Leadership Skills: Be Aware of Reward Reversal

Have you ever done something really dumb that seemed exceedingly smart at the time?

Yeah, me too.

So I’d like to talk about and examine “social traps.” One common social trap is a phenomenon called “reward reversal.”

Reward reversal happens when one indulges a behavior for one benefit (like smoking or drinking to fit into a group) and continues the behavior for a different benefit (to thwart withdrawal symptoms).

What happens in this trap is that the “reward” for engaging in the behavior reverses over time — from pursuing a positive outcome to preventing a negative one.

Many life experiences can be best understood as results of reward reversal. For instance, how many people do you know who are “stuck in a dead-end job” they once described as “a brilliant opportunity” for themselves?

To take this concept further, consider for a minute the actual consequences of our learning to “succeed” in institutions that developed, measured, and rewarded individual achievement (i.e., besting our peers by doing “our own work” from first grade through college and in early jobs) only to find ourselves challenged one day by our distaste for team work! (“What do you mean, you don’t want to rely on the team for your performance measurement? “Aren’t you a team player?!”… “Well, no, as a matter of fact…but I’m a great individual achiever.”)

When we “lock in” and turn a behavior into a habit, and then miss the signs of reward reversal, we experience a variety of negative emotions — including depression, resentment, and anger.

If reward reversal is not taken into account during organization change, workers can lose track of fun, creativity, rapport and the very meaning of their work.

So, what can we do to be wise rather than reactive about reward reversal?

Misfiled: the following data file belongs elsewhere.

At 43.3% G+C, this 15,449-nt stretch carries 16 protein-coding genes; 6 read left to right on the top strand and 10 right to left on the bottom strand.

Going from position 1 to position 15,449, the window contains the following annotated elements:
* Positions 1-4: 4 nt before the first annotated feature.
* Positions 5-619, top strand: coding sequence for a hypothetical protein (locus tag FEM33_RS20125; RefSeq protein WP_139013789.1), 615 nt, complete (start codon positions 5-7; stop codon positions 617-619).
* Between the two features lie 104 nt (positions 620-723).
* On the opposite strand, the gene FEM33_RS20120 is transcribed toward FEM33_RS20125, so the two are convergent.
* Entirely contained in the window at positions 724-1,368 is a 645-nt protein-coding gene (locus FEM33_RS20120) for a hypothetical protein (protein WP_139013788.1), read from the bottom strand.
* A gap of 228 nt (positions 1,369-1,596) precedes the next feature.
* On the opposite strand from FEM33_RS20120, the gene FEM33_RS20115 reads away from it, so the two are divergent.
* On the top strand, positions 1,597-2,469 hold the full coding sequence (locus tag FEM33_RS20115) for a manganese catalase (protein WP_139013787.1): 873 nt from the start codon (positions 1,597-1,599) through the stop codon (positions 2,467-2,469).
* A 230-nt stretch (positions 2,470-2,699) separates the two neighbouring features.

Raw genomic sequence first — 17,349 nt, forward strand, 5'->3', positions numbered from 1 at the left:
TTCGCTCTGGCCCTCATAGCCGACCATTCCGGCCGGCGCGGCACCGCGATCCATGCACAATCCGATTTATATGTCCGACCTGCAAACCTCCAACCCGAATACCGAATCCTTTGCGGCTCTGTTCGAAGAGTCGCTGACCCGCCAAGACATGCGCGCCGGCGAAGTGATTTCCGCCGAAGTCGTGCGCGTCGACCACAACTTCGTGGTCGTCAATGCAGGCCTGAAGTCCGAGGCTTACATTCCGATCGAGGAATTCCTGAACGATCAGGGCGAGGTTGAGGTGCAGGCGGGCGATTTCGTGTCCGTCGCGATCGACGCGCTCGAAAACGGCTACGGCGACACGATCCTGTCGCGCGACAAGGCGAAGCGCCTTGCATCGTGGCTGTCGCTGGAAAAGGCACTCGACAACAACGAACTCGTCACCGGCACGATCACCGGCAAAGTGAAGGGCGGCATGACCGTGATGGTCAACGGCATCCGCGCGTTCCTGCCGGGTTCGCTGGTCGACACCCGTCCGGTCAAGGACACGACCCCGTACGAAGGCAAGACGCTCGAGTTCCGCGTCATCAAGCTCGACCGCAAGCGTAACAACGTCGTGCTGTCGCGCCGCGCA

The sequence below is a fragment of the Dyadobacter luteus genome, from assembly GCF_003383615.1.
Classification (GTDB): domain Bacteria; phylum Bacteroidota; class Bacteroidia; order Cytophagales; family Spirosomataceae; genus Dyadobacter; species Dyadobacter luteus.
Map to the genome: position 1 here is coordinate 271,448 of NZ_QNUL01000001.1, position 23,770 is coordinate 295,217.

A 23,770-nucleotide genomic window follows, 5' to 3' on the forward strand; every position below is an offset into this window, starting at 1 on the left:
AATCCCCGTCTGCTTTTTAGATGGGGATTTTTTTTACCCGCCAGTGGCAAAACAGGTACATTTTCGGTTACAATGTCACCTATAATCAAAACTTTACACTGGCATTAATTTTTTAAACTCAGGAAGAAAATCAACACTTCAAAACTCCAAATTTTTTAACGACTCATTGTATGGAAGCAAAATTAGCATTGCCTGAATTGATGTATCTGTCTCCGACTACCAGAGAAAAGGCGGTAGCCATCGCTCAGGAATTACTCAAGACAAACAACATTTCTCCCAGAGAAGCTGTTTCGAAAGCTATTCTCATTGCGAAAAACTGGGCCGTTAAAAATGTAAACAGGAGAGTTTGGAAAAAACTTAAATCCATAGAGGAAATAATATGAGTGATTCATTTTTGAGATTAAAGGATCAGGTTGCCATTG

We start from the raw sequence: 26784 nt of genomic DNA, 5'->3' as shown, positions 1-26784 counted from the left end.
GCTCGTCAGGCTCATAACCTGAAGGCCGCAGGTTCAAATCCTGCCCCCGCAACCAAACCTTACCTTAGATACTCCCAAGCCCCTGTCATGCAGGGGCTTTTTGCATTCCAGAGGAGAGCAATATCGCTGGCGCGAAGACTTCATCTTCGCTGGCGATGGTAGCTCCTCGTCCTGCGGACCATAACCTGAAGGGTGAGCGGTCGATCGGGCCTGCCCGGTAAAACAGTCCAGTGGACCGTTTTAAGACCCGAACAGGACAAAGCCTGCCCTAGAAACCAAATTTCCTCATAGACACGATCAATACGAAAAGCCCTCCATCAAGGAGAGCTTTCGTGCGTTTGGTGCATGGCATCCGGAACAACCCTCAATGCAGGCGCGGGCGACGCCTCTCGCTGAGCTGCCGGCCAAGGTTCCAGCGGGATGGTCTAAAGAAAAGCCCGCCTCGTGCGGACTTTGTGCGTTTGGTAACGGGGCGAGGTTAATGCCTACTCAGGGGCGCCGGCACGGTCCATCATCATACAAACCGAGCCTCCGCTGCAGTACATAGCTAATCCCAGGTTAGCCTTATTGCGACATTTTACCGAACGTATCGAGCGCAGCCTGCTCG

The most important thing I’ve learned to do for myself is to recognize reward reversal when it occurs. To do this, I practice being intentional about choices every minute of every day (or as much as I can) instead of operating on auto-pilot.

When I find myself complaining about something, I ask myself why I’m doing it. And then listen to my internal answer.

Remember, upsets are opportunities to learn. If you don’t like what you hear when you ask yourself why you’re doing something, take it as an opportunity to reexamine your choices.

Once we can do this for ourselves, we can also learn to recognize signs of reward reversal in others on our teams.

Then we can compassionately help them examine their choices and the reasons for their choices — instead of wasting energy either waiting out — or running from — other people’s  chant of complaints.

Get Started With This Week’s 5-Minute Stretch

Which activities in your life have you put on auto-pilot? Try this: take 5 or 6 of them and put them on manual during the coming week.

Then ask yourself: are they still positively rewarding? Are they still intentional? How can you tell? See if you can get 25 percent better at recognizing rewards that are reversing in your life this week.

Leaders and coaches: Get Christopher’s best team building and leadership strategies collected over two-plus decades of solving teamwork problems for smart people. Attend the acclaimed Creating Results-Based Teams workshop, or get this FREE Special Report while it lasts: The Five Flawless Steps to Building a Strong Executive Leadership Team.

Christopher Avery, PhD, is a recognized authority on how individual and shared responsibility works in the mind and an advisor to leaders worldwide.

Posted in Leadership on 02/18/2013 01:00 am
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